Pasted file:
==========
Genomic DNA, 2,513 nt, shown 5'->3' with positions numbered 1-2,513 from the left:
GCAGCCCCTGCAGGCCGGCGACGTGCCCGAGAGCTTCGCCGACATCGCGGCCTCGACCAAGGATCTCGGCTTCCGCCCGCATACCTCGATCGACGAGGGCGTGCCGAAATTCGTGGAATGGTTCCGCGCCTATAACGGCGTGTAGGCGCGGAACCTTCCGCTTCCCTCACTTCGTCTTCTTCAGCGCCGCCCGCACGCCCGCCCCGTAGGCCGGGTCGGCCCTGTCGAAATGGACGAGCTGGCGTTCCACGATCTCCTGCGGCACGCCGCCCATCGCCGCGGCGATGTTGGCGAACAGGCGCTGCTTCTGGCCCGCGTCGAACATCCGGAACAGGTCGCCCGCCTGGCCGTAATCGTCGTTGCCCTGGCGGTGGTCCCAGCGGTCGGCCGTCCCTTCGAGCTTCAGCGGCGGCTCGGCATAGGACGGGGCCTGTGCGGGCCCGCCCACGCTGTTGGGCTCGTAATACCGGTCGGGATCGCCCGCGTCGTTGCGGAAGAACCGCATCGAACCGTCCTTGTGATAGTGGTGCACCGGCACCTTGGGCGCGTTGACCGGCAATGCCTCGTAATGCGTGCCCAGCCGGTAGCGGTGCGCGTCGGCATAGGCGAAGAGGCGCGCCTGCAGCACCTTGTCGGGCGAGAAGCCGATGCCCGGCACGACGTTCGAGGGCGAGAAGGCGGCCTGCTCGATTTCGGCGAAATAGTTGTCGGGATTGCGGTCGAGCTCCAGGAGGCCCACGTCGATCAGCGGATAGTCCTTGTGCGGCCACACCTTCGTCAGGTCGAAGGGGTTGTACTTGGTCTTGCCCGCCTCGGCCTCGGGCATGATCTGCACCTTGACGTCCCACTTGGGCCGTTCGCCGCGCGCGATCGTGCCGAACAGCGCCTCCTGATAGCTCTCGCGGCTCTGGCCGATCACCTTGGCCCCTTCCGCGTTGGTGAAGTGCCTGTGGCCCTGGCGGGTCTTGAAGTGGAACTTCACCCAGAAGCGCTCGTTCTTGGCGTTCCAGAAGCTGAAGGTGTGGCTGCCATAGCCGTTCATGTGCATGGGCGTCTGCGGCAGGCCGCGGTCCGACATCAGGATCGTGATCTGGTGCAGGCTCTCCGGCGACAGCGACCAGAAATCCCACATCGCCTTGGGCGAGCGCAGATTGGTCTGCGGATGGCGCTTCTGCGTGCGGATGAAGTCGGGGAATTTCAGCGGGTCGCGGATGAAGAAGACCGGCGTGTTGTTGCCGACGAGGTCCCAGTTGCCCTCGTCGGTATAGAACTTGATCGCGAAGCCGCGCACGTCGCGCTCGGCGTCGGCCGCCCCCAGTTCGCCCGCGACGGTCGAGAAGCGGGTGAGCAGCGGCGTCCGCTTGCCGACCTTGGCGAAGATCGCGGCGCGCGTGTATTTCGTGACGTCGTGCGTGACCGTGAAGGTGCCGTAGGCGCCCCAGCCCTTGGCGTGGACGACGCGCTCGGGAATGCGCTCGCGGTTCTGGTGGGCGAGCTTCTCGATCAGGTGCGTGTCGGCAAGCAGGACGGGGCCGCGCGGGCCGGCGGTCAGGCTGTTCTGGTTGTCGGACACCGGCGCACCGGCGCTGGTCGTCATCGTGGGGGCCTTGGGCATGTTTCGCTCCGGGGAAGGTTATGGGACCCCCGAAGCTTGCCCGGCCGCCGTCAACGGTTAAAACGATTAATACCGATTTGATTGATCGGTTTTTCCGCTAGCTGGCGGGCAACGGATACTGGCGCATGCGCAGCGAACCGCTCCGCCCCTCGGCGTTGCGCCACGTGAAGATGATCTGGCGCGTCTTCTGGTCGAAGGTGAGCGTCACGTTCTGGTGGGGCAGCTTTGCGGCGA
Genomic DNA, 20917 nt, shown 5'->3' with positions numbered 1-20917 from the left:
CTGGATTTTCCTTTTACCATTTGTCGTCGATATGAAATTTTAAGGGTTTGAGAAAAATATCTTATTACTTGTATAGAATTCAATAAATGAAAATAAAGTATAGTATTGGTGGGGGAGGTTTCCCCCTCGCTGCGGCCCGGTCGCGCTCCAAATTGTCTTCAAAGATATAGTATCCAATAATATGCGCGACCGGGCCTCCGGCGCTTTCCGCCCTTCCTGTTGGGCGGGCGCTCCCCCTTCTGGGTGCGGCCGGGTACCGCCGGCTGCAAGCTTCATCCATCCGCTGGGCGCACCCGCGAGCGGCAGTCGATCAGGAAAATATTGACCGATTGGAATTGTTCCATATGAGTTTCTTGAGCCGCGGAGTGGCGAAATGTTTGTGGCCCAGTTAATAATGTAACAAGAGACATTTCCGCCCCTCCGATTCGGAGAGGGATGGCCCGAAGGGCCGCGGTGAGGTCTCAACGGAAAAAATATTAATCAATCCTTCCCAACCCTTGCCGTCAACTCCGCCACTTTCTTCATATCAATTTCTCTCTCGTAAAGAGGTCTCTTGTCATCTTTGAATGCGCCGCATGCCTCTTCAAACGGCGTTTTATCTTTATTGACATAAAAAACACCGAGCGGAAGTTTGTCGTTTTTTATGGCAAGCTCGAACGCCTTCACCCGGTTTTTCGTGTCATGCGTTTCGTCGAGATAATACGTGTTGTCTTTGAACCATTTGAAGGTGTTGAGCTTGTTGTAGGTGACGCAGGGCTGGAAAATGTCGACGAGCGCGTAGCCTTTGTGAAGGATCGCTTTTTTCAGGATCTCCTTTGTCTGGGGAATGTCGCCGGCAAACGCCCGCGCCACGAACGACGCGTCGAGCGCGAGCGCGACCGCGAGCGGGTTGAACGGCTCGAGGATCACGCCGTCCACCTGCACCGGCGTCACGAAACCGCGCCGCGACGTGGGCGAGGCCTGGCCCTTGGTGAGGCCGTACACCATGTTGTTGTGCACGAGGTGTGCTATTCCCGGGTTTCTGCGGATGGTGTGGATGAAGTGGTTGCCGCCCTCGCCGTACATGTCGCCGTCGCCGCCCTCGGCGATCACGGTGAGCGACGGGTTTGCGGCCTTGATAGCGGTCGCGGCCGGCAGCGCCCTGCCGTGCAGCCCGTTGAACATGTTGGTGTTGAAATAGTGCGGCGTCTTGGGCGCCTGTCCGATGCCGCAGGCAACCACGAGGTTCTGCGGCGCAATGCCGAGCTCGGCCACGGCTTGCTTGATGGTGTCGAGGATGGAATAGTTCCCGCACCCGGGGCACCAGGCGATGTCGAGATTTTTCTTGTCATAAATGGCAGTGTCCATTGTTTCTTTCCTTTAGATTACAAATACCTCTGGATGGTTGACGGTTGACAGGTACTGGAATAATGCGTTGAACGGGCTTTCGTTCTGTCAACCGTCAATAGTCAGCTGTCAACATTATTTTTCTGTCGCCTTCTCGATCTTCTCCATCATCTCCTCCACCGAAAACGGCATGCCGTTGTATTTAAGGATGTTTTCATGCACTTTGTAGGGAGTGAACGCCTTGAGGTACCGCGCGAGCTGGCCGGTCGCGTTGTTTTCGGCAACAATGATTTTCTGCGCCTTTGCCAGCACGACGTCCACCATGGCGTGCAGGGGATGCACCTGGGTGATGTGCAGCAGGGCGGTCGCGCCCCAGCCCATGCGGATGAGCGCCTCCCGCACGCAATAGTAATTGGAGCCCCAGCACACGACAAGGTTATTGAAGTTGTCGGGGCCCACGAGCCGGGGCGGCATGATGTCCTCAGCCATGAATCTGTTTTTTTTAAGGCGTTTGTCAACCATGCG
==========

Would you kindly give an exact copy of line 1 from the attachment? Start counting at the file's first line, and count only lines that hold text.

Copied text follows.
Genomic DNA, 2,513 nt, shown 5'->3' with positions numbered 1-2,513 from the left: